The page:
In the real systems, the concentration of the AB product may substantially exceed the equilibrium concentration due to the coupling. What are the reasons for superequilibrium concentrations? One such reason could be the appearance of an additional local minimum of the Gibbs function because of the coupling with ATP hydrolysis. However, an ideal system has only one equilibrium state . (The ideal system is the system in which a chemical potential of each substance is of the form , where is the standard value of the chemical potential, and is the concentration.) Therefore, there is no new equilibrium state which leads to superequilibrium concentrations. Since a thermodynamic system gradually tends to occupy a global minimum, the appearance of superequilibrium concentrations can be assigned to the appearance of quasiequilibrium states that slowly evolve towards the global minimum. We mention the quasiequilibrium state for the following reasons. The matter is that in biochemical systems, most of the chemical reactions proceed in the presence of enzymes. It is assumed then that in their absence, the coupling could be hardly observable despite the fact that enzymes have no effect on the thermodynamic parameters of the system. Enzymes affect only the reaction rate. In this case, this action equally concerns both the direct and inverse reactions. Thus, owing to enzymes, certain reactions are chosen from the variety of feasible reactions. The direct and inverse reactions, accelerated by enzymes, run faster than that of ATP hydrolysis and may be considered quasiequilibrium. During the process, the Gibbs function should decrease regularly despite the appearance of the superequilibrium AB concentrations.
The goal of the present work is to demonstrate that the ATP coupling effect requires fairly fast reactions of the formation of intermediates resulting in the quasistationary state.
2. Theoretical Description
Consider now the kinetic behavior of the system in terms of Scheme 1. In the system, containing ATP, ADP, Pi, A, B, AB, and Pi, only three linearly independent reactions occur, and for convenience, we choose reactions (7), (8), and (9). It is assumed then that the rates of direct and inverse reactions (8) and (9) exceed much the rate of reaction (7). Reactions (8) and (9) proceed in a quasiequilibrium manner. Hence, we get These equations provide expressions for equilibrium constants under quasiequilibrium conditions
In the quasiequilibrium state, we get which gives Equation (13) verifies the existence of coupling, because in real conditions  , the value , and hence, as compared with the equilibrium ratio . Thus, the appearance of quasistationary states results in the formation of intermediates in superequilibrium concentrations. The appearance of the superequilibrium concentrations does not contradict with the thermodynamics as the increasing in Gibbs function due to the superequilibrium concentrations is compensated by decreasing due to reaction of ATP hydrolysis.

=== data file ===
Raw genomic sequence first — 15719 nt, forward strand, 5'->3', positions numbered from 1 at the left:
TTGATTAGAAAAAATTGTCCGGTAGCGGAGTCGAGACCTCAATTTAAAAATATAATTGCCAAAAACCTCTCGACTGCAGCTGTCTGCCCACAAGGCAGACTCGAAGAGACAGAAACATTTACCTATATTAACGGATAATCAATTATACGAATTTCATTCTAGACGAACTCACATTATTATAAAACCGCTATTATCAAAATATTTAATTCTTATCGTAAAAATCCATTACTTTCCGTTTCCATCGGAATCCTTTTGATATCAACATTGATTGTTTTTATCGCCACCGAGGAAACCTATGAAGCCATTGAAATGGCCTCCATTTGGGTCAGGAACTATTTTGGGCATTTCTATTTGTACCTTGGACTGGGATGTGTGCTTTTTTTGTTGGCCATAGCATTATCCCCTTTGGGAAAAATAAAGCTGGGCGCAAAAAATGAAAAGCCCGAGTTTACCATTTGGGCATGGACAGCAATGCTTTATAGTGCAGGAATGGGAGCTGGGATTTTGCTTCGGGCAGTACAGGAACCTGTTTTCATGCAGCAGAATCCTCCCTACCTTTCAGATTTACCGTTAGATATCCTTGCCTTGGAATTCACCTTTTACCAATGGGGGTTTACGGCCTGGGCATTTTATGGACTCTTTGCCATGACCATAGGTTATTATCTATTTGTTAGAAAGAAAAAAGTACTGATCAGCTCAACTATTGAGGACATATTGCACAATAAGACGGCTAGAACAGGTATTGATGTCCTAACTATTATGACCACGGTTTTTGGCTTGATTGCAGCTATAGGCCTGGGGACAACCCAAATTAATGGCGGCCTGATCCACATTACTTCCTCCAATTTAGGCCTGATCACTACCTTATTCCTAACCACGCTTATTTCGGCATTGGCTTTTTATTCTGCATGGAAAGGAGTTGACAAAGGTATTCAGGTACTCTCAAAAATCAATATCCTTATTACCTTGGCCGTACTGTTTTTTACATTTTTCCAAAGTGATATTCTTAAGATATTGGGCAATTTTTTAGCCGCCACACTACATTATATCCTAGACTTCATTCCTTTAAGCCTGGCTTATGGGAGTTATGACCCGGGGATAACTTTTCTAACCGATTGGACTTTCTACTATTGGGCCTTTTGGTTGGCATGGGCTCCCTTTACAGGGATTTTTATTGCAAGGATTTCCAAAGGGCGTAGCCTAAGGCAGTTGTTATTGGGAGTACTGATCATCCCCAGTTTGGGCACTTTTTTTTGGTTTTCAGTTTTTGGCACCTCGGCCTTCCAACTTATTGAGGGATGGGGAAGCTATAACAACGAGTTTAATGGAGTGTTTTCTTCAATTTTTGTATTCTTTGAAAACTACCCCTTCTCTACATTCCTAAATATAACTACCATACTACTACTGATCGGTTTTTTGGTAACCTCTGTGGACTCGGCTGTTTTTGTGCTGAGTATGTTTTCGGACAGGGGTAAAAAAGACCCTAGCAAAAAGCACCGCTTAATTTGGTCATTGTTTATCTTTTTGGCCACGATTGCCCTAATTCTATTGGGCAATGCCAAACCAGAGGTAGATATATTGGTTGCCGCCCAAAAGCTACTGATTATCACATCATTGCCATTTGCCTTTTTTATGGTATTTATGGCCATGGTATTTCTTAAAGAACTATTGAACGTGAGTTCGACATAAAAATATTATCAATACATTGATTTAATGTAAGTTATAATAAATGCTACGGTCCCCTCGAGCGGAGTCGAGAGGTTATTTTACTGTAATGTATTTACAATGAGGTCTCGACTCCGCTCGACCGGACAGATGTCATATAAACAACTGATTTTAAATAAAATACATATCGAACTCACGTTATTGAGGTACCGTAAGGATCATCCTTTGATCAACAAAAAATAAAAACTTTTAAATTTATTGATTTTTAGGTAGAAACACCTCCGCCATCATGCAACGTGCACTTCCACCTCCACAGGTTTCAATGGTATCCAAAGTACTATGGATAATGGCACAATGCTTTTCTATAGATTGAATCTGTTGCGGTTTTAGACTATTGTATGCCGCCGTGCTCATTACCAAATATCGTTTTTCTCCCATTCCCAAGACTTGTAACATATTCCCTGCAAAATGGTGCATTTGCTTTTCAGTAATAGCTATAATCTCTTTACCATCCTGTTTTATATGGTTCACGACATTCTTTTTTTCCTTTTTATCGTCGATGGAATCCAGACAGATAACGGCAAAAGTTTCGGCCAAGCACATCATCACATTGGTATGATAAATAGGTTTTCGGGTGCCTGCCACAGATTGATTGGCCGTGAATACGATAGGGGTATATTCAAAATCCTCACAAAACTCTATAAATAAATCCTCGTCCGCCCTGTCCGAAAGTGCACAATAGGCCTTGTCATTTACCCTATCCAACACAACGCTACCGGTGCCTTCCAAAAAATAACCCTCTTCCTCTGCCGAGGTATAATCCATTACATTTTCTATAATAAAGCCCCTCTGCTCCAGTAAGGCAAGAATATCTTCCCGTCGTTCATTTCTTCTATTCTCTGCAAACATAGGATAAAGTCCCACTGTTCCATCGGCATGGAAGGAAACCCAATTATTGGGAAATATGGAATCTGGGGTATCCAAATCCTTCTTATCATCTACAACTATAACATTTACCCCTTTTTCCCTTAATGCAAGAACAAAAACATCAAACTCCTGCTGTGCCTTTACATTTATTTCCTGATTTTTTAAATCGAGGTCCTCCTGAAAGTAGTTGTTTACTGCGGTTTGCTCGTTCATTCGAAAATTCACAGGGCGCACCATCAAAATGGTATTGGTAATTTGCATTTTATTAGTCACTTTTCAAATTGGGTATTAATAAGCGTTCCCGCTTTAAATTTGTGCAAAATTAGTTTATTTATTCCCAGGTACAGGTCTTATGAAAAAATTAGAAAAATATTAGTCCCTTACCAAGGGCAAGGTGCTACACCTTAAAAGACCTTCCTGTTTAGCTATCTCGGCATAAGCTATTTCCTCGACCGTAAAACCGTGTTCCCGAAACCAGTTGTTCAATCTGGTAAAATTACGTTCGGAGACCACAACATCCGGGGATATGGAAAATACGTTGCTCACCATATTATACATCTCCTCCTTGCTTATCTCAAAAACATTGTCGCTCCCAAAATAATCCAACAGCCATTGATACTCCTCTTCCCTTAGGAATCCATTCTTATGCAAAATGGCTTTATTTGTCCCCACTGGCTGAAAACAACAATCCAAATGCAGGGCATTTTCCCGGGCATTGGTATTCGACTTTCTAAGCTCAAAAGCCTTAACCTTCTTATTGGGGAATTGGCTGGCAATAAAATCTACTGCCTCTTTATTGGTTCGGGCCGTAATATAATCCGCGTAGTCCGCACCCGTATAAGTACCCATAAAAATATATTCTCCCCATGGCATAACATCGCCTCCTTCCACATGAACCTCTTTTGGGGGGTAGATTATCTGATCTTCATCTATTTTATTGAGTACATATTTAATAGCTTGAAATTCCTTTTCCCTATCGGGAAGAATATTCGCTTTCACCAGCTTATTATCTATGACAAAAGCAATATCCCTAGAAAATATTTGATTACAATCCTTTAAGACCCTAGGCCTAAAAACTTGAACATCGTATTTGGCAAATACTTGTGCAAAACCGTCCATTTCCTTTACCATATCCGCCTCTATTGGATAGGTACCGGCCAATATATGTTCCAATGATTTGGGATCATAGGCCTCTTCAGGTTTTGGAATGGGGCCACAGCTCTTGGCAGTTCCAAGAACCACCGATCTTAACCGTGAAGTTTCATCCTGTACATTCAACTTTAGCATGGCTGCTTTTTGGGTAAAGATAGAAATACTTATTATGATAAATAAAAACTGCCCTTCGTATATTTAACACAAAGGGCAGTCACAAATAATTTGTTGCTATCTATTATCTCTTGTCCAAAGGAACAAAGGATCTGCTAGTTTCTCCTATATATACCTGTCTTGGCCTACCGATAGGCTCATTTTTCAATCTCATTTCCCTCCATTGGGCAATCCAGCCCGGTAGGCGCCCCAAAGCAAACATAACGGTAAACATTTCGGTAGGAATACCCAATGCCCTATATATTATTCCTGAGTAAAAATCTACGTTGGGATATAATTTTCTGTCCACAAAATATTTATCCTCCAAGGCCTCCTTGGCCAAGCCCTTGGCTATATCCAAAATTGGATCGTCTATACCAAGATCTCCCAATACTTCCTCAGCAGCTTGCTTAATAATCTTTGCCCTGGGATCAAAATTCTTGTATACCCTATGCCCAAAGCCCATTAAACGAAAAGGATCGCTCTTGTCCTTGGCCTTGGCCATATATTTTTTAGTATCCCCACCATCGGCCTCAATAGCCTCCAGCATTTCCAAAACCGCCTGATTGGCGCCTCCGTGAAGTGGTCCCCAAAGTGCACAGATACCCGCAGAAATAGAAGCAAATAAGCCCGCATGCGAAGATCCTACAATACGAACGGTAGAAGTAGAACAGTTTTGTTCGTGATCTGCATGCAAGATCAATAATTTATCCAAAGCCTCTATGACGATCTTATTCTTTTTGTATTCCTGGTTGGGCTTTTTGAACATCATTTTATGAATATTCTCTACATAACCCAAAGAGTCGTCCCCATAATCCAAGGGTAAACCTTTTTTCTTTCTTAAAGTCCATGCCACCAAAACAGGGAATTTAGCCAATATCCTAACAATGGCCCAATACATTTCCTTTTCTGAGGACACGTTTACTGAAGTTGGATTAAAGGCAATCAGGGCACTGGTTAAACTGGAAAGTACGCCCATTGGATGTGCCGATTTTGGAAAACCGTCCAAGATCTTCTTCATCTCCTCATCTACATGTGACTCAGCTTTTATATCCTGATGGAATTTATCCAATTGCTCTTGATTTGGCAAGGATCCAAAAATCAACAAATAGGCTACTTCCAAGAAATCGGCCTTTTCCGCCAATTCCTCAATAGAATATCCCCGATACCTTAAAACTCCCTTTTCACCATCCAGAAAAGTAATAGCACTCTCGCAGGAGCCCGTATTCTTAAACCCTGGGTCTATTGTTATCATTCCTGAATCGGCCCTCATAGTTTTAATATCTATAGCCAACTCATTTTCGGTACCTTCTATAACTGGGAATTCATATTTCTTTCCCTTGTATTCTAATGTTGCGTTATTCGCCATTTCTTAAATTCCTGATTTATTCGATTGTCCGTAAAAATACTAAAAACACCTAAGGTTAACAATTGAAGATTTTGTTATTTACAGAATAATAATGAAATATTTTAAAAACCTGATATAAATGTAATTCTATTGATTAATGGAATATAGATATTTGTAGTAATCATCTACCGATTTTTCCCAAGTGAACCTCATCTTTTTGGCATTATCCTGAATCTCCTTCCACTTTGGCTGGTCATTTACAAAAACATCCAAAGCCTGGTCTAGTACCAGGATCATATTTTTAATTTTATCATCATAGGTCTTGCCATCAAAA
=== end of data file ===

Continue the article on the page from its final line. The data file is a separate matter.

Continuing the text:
Thus, measuring reagent concentrations in the quasistationary conditions, the authors  calculated the product and, using one of the constants, calculated the second equilibrium constant.
The approximate equation for a change in ATP concentration with time shows that at the high A concentration, the time, at which the quasistationary state is reached, is estimated from the formula It is worth noting that the product is calculated not only at times close to , but at longer times as well by realizing the quasistationary conditions.
Thus, the coupling is reduced to the substitution of reactions (1) and (3) by reactions (7), (8), and (9) which gives rise to the quasiequilibrium state with the formation of the necessary products. This is determined by a favorable change in the Gibbs function upon ATP hydrolysis and the high rates of reactions (8) and (9) as compared with that of ATP hydrolysis. However, in the course of time, the system tends to true equilibrium, at which the concentrations of the products required are very low. This process is also driven by a favorable change in the Gibbs function in the reaction of ATP hydrolysis, as the equilibrium in reaction (7) must take the place.
It is interesting to illustrate the aforementioned experimentally.
3. Experimental Examples of Quasiequilibrium State Formation
3.1. Acetyl-CoA Formation
Consider now the production of Acetyl-CoA  as an experimental example of reaction kinetics in which the role of ATP is of essence. The reaction of Acetyl-CoA formation from acetate and CoA is impossible due to a small equilibrium constant However, in the presence of ATP, acetate kinase, and phosphate acetyltrassferase, the reaction follows the mechanism shown by Scheme 2.
Scheme 2. Consider the following: